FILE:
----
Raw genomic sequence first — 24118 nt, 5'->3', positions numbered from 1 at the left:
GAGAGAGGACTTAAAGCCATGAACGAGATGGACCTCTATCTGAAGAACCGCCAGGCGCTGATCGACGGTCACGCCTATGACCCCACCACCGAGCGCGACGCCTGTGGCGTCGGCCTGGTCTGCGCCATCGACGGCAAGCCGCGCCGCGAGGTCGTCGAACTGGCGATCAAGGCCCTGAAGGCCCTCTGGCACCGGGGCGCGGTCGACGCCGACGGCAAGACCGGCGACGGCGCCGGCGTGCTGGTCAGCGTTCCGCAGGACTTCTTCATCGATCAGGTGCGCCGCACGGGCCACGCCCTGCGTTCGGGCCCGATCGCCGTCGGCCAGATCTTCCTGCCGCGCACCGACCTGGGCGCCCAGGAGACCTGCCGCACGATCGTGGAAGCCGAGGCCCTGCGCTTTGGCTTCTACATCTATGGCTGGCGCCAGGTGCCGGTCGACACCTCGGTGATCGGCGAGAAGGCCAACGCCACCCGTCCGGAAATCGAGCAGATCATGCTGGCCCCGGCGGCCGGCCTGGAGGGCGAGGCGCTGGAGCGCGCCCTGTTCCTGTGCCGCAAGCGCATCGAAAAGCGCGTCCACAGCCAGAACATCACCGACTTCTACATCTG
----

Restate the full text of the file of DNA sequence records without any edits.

Raw genomic sequence first — 24118 nt, 5'->3', positions numbered from 1 at the left:
GAGAGAGGACTTAAAGCCATGAACGAGATGGACCTCTATCTGAAGAACCGCCAGGCGCTGATCGACGGTCACGCCTATGACCCCACCACCGAGCGCGACGCCTGTGGCGTCGGCCTGGTCTGCGCCATCGACGGCAAGCCGCGCCGCGAGGTCGTCGAACTGGCGATCAAGGCCCTGAAGGCCCTCTGGCACCGGGGCGCGGTCGACGCCGACGGCAAGACCGGCGACGGCGCCGGCGTGCTGGTCAGCGTTCCGCAGGACTTCTTCATCGATCAGGTGCGCCGCACGGGCCACGCCCTGCGTTCGGGCCCGATCGCCGTCGGCCAGATCTTCCTGCCGCGCACCGACCTGGGCGCCCAGGAGACCTGCCGCACGATCGTGGAAGCCGAGGCCCTGCGCTTTGGCTTCTACATCTATGGCTGGCGCCAGGTGCCGGTCGACACCTCGGTGATCGGCGAGAAGGCCAACGCCACCCGTCCGGAAATCGAGCAGATCATGCTGGCCCCGGCGGCCGGCCTGGAGGGCGAGGCGCTGGAGCGCGCCCTGTTCCTGTGCCGCAAGCGCATCGAAAAGCGCGTCCACAGCCAGAACATCACCGACTTCTACATCTG